White House Celebrates Guru Nanak's Birth-Anniversary

WASHINGTON, DC (November 13, 2014) — The White House invited a large group of Sikhs to officially celebrate the 545th birth-anniversary of Guru Nanak, the founder of Sikhism. Ashley Allison, the associate director of the White House Office of Public Engagement, welcomed the group of Sikhs to the White House grounds with a tradition Sikh greeting and said, "Welcome to the White House". The celebration, which included langar in honor of the founder of Sikhism, brought together Sikhs from around the country for this auspicious occasion. The langar began with ardas from Sulakhan Singh. All attendees joined Singh in opening prayers within the White House walls.

Tina Tchen, Special Assistant to the President and Chief of Staff to the First Lady, conveyed the greetings from the First couple and said, "I had the privilege of working with the Sikh community since I have joined the White House and I would like each one of you to stay in touch with us." President Obama had issued a statement on the day of Guru Nanak's birth-anniversary last week congratulating the Sikh community.

Congressman Mike Honda from California, who fought a fierce election battle to be re-elected, joined the celebrations. He reflected on the importance of the day and said, "What Guru Nanak taught is very much relevant today.  Your community has a glorious history in America and you have contributed immensely to this nation. "

He congratulated Jaskeerat Singh, the first full fledged police officer hired in California with his full Sikh identity, whose brother Ravi Singh was in the audience. Congressman Honda also honored the first Sikh American congressperson, Dalip Singh Saund, who is also the first Asian American to be elected to Congress. Saund left a “legacy of change,” said Honda.  Honda spoke about issues of bullying that Sikh youth experience and his efforts to make sure no child is discriminated against.  He added, "We need to make sure that we hire Sikh teachers in the school systems to increase diversity which would also help in creating awareness about Sikh faith and Sikh culture."

The main event began with a kirtan performance by Mata Mandir Kaur, Sat Kartar Singh and Bibi Amarjit Kaur.  This was followed by a musical presentation by young musical stars among Sikhs, Gagandeep Singh from Portland Oregon playing Mandolin accompanied by Jashon Singh from New York on the tabla. They presented a number in Raag Bageshri, enthralling the audience with their engaging performance.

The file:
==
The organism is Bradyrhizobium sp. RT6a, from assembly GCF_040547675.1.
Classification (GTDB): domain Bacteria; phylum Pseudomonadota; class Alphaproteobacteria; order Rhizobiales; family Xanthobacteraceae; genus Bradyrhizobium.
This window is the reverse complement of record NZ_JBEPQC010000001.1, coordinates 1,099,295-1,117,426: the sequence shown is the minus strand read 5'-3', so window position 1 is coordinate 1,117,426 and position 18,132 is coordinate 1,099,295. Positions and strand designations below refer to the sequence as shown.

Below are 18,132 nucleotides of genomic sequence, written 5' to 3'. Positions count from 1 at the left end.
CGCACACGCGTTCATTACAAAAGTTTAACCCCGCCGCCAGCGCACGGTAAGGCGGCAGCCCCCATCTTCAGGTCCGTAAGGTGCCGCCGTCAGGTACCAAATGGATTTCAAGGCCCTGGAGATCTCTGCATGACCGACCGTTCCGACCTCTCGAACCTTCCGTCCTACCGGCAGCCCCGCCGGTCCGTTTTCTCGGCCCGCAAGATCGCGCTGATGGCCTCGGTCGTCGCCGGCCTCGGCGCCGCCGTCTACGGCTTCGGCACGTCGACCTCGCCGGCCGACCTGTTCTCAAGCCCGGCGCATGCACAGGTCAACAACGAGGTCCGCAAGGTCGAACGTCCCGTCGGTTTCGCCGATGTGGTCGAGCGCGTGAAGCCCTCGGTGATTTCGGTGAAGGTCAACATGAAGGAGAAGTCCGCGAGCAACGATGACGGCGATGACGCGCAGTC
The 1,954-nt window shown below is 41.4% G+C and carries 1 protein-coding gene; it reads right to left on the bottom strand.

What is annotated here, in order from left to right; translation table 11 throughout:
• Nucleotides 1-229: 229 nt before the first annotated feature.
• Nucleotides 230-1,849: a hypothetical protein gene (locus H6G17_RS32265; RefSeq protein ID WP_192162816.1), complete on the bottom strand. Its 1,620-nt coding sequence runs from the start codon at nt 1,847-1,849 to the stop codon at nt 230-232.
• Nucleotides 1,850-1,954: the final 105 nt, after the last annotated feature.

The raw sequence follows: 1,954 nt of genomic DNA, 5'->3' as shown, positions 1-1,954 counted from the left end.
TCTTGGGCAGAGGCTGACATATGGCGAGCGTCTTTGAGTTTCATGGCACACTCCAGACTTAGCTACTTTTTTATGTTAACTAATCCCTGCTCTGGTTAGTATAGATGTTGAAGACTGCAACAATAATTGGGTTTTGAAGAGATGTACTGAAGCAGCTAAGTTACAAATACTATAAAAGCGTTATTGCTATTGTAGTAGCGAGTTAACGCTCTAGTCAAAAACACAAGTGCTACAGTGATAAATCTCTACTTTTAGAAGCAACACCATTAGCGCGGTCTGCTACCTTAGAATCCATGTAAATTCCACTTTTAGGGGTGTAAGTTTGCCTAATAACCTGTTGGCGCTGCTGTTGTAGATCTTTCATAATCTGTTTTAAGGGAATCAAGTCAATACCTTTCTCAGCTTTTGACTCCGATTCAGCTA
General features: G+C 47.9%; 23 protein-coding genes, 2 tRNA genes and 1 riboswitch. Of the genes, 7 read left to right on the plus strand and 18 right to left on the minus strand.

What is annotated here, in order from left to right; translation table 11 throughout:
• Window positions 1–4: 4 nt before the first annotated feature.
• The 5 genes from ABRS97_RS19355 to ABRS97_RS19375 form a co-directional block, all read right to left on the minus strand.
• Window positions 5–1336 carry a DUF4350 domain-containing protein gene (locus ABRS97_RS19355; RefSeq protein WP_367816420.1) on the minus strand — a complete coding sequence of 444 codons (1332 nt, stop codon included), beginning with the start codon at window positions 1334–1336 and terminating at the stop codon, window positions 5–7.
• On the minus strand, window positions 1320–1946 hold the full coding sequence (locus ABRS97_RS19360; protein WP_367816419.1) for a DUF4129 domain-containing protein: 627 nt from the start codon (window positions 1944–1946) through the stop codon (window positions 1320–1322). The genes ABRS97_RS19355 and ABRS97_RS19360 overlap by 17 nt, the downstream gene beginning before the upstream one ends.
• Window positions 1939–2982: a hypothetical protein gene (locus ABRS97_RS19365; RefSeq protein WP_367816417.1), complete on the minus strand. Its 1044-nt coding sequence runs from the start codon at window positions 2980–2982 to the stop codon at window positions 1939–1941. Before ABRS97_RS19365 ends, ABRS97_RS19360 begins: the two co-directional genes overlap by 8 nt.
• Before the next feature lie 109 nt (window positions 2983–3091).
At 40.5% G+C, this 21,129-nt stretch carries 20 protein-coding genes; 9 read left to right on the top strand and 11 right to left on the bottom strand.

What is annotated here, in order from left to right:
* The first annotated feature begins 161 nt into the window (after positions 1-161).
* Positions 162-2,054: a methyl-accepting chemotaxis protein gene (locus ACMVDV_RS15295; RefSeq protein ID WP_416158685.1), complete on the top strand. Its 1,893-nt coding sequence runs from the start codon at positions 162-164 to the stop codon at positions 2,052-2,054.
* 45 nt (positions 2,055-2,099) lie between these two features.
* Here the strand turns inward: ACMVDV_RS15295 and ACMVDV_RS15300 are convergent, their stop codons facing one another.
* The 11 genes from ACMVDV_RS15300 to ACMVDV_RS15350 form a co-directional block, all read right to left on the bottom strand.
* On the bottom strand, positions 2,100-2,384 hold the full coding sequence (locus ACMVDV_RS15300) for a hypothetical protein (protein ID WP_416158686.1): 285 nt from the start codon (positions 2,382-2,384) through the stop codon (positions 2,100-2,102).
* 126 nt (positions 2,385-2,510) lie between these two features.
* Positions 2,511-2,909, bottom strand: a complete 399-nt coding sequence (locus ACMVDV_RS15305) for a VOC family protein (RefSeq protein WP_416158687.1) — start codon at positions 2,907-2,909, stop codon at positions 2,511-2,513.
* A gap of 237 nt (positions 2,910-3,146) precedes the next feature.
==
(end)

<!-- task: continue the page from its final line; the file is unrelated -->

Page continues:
Dr. Rajwant Singh, Chairman of the Sikh Council on Religion and Education and President of EcoSikh, said, " We are thankful to President Obama for opening the doors of the White House to the Sikh community to make us feel that our religion and our community is well-respected in America."

Simran Jeet Singh, PhD candidate at Columbia University and senior fellow at the Sikh Coalition delivered the keynote speech. Singh spoke about the influence Guru Nanak’s words has had on his own life and how the teacher’s wisdoms on equality and service to others ring true today.

He said, "The values that Guru Nanak imparted closely mirror some of our most basic American values. Sikhism, like America, places immense emphasis on freedom, equal opportunity, and the pursuit of happiness. They are founded on principles of social equality and justice. Both also benefit from holding worldviews that prioritize acceptance, and the outlook of pluralism has helped both communities thrive in contexts of diversity and difference." He added, "Sikhism and America share the fundamental principles of integrity, hard work, and service, and both seek to uphold righteousness in the face of injustice."

In addition to the keynote, two panel discussions were organized. The first focused on school bullying and was paneled by Alice Yao from the White House Initiative on Asian-American and Pacific Islanders and Rajdeep Singh of The Sikh Coalition. The panelists spoke on their organizations’ efforts to combat bullying of young Sikhs in school. Yao is leading a task force for the White House to specifically target bullying issues and identify ways that the federal government can support schools, teachers, and students in creating a safe school environment.